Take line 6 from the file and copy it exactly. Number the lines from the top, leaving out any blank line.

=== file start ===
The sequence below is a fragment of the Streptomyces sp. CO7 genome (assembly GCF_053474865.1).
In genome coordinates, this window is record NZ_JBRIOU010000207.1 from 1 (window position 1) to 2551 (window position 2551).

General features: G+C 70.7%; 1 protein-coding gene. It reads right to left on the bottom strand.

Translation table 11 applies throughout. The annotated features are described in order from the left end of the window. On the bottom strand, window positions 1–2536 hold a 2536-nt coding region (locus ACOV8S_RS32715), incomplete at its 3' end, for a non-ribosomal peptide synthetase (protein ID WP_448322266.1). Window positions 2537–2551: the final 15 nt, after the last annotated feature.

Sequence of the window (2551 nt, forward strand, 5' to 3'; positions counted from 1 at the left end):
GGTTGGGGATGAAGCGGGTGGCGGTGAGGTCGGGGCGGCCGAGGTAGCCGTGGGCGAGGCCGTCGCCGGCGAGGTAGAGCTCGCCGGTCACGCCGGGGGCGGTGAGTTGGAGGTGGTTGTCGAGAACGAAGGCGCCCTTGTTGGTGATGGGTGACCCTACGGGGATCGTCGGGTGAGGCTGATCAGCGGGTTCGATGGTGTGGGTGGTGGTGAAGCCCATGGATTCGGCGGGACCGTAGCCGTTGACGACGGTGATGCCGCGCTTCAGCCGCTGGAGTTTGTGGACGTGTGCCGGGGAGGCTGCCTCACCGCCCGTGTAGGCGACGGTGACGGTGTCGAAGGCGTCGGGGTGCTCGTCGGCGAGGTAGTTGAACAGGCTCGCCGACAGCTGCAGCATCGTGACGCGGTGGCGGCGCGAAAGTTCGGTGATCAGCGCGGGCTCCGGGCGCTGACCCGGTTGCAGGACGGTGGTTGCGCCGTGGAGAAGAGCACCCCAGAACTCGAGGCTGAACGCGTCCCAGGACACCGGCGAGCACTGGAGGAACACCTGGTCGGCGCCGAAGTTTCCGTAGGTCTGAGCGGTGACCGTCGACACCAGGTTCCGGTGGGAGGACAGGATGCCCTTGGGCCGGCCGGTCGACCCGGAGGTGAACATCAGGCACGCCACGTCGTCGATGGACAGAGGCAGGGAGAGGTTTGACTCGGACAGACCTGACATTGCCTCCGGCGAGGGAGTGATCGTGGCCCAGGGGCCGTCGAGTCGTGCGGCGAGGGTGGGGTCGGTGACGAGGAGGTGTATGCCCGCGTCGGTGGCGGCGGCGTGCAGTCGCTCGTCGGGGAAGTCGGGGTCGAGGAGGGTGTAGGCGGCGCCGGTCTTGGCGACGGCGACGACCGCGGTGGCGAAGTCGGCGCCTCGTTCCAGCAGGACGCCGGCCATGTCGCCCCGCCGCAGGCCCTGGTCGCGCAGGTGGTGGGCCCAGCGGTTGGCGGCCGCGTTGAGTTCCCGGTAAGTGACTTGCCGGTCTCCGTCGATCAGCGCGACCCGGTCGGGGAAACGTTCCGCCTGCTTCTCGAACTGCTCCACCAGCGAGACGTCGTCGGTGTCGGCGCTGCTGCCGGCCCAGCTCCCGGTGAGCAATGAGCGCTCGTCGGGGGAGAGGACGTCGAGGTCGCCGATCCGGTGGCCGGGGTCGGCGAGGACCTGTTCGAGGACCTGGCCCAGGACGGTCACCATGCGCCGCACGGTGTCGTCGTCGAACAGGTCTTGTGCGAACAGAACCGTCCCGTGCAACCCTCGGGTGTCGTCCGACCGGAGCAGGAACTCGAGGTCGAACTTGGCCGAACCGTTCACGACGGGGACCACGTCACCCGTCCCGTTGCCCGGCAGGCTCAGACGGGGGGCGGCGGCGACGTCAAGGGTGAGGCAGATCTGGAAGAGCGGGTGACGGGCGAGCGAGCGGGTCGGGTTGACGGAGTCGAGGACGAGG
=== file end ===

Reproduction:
GGTTGGGGATGAAGCGGGTGGCGGTGAGGTCGGGGCGGCCGAGGTAGCCGTGGGCGAGGCCGTCGCCGGCGAGGTAGAGCTCGCCGGTCACGCCGGGGGCGGTGAGTTGGAGGTGGTTGTCGAGAACGAAGGCGCCCTTGTTGGTGATGGGTGACCCTACGGGGATCGTCGGGTGAGGCTGATCAGCGGGTTCGATGGTGTGGGTGGTGGTGAAGCCCATGGATTCGGCGGGACCGTAGCCGTTGACGACGGTGATGCCGCGCTTCAGCCGCTGGAGTTTGTGGACGTGTGCCGGGGAGGCTGCCTCACCGCCCGTGTAGGCGACGGTGACGGTGTCGAAGGCGTCGGGGTGCTCGTCGGCGAGGTAGTTGAACAGGCTCGCCGACAGCTGCAGCATCGTGACGCGGTGGCGGCGCGAAAGTTCGGTGATCAGCGCGGGCTCCGGGCGCTGACCCGGTTGCAGGACGGTGGTTGCGCCGTGGAGAAGAGCACCCCAGAACTCGAGGCTGAACGCGTCCCAGGACACCGGCGAGCACTGGAGGAACACCTGGTCGGCGCCGAAGTTTCCGTAGGTCTGAGCGGTGACCGTCGACACCAGGTTCCGGTGGGAGGACAGGATGCCCTTGGGCCGGCCGGTCGACCCGGAGGTGAACATCAGGCACGCCACGTCGTCGATGGACAGAGGCAGGGAGAGGTTTGACTCGGACAGACCTGACATTGCCTCCGGCGAGGGAGTGATCGTGGCCCAGGGGCCGTCGAGTCGTGCGGCGAGGGTGGGGTCGGTGACGAGGAGGTGTATGCCCGCGTCGGTGGCGGCGGCGTGCAGTCGCTCGTCGGGGAAGTCGGGGTCGAGGAGGGTGTAGGCGGCGCCGGTCTTGGCGACGGCGACGACCGCGGTGGCGAAGTCGGCGCCTCGTTCCAGCAGGACGCCGGCCATGTCGCCCCGCCGCAGGCCCTGGTCGCGCAGGTGGTGGGCCCAGCGGTTGGCGGCCGCGTTGAGTTCCCGGTAAGTGACTTGCCGGTCTCCGTCGATCAGCGCGACCCGGTCGGGGAAACGTTCCGCCTGCTTCTCGAACTGCTCCACCAGCGAGACGTCGTCGGTGTCGGCGCTGCTGCCGGCCCAGCTCCCGGTGAGCAATGAGCGCTCGTCGGGGGAGAGGACGTCGAGGTCGCCGATCCGGTGGCCGGGGTCGGCGAGGACCTGTTCGAGGACCTGGCCCAGGACGGTCACCATGCGCCGCACGGTGTCGTCGTCGAACAGGTCTTGTGCGAACAGAACCGTCCCGTGCAACCCTCGGGTGTCGTCCGACCGGAGCAGGAACTCGAGGTCGAACTTGGCCGAACCGTTCACGACGGGGACCACGTCACCCGTCCCGTTGCCCGGCAGGCTCAGACGGGGGGCGGCGGCGACGTCAAGGGTGAGGCAGATCTGGAAGAGCGGGTGACGGGCGAGCGAGCGGGTCGGGTTGACGGAGTCGAGGACGAGG